A balance between match/training load and recovery is paramount in order to optimize training responses and adaptation in athletes. Overtraining and/or fatigue accumulation can be the result of an increased training load, whereas detraining may be the result of a reduction in training load. Given the importance of recovery within the training process, attention in the literature has increasingly centered upon developing noninvasive monitoring tools that serve as valid and reliable indicators of the response/fatigue status in athletes.A balance between match/training load and recovery is paramount in order to optimize training responses and adaptation in athletes, says @DrRobinThorpe. Click To Tweet
In order to serve as a valid indicator of fatigue/response in elite sport, prospective tools should be simple, quick, inexpensive, and easy to administer. Furthermore, potential measures should be sensitive to training load, and their response to acute exercise should be distinguishable from chronic changes in adaptation. In team sports such as soccer, any fatigue/response assessment must be non-exhaustive and quick and easy to administer to ensure frequent application over the long and congested competitive period.
Recent investigations with elite soccer players have shown that perceived ratings of wellness and ANS-derived heart rate (HR) measures were sensitive to both daily and within-weekly changes in training load8. Perceived ratings of wellness, HR-response indices, and potentially structural extensibility assessments may be useful as a fatigue/response monitoring framework in elite athletes. Practically, the initial use of perceived ratings of wellness can also create avenues for the further assessment of these physiological/anatomical systems.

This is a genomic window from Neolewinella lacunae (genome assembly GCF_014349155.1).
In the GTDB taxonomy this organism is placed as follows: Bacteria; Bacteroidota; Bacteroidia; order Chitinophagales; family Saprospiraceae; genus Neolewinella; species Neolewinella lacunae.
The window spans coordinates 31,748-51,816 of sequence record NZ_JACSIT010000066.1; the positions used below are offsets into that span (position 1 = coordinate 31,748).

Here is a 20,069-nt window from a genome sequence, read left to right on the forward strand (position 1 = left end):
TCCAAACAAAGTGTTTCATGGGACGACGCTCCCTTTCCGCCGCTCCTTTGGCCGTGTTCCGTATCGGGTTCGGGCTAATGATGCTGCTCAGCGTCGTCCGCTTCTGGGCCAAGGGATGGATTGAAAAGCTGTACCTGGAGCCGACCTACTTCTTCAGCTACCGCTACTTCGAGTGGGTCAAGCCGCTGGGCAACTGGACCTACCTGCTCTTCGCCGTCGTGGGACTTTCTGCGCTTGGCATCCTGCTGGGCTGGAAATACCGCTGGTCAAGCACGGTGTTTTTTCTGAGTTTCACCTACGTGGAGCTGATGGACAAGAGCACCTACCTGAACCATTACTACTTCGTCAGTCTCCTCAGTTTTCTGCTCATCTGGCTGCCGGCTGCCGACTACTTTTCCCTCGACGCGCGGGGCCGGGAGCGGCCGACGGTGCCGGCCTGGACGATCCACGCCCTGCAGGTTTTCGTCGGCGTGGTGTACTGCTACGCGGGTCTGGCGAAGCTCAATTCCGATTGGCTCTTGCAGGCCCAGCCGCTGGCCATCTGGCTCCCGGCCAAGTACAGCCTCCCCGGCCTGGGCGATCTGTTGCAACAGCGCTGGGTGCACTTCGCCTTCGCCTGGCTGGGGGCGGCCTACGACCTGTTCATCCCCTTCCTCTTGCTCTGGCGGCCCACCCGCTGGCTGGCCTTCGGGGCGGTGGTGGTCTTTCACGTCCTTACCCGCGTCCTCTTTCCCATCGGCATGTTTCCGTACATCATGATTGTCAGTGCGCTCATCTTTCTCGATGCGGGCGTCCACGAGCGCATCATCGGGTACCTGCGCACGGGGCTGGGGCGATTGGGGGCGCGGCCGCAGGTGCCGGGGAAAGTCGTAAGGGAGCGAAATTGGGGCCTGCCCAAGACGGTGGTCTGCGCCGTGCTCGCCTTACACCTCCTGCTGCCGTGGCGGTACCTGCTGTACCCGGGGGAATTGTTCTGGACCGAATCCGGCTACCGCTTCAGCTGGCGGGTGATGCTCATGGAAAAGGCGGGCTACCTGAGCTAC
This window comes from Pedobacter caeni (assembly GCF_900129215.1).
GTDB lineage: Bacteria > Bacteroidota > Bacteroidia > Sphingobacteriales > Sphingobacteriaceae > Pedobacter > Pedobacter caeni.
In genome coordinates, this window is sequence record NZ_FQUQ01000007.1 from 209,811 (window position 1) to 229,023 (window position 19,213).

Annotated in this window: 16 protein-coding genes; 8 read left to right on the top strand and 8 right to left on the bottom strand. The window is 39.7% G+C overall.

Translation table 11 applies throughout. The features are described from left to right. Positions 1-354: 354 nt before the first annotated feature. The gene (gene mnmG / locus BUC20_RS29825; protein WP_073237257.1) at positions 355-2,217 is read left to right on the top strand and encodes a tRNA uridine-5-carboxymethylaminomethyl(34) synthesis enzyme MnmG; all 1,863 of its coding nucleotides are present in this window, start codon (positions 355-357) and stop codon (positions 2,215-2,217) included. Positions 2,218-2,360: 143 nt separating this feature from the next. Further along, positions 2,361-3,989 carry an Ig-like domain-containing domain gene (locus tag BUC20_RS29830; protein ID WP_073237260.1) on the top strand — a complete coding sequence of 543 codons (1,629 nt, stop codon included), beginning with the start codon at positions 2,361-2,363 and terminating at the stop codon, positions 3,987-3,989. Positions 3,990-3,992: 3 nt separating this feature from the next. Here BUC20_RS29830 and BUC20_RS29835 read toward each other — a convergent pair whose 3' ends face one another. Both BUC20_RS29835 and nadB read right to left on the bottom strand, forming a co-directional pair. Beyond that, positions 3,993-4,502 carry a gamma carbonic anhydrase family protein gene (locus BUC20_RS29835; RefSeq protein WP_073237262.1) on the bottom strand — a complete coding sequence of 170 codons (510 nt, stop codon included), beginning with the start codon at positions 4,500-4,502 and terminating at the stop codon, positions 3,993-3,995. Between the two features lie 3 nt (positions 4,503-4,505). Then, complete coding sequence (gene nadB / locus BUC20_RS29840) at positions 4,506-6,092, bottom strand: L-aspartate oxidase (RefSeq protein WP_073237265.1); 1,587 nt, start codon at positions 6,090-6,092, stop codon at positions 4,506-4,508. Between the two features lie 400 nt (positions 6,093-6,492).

For instance, elevated perceived muscle soreness may prompt further investigations into strength and/or extensibility-focused structural assessments. Such approaches may be used in order to explore potential anatomical disruption. Moreover, these assessments may also lead to further evaluation of the autonomic nervous system via HR-response quantification. For example, during periods of fixture congestion, players may suffer from potential debilitating symptoms associated with overreaching. Further investigation via the use of heart rate indices may provide greater insight into the responsiveness of the autonomic nervous system. This information can then be used to better guide training load/recovery intervention prescription for these individuals.
Monitoring the external load of athletes is a more common approach to athlete status evaluation and is certainly beneficial in order to understand the varying load elements. However, each athlete, and at varying timepoints the same athletes, is likely to respond differently. Monitoring “response to load” or fatigue provides information to coaches and practitioners to prescribe and modify training to provide an “optimal load” on an individual basis.
Cycle and pool sessions are popular training methods on recovery days due to their lower mechanical load and the variance from normal training environments. However, like any other training modality, the manipulation of intensity/time can provide higher physiological demands. Typically, in team sports training load is monitored by ratings of perceived exertion (RPE), heart rate, and global positioning systems (GPS), and this should not stop on recovery days, resource permitting.
RPE is a valid tool to track the physical and mental impact a recovery session (pool or bike) may have on the athletes. Furthermore, during times of increased competition or psychological demand, it is important to consider the mental fatigue of the athletes. This can also be exacerbated during periods of high-pressured competition and technical/tactical overload.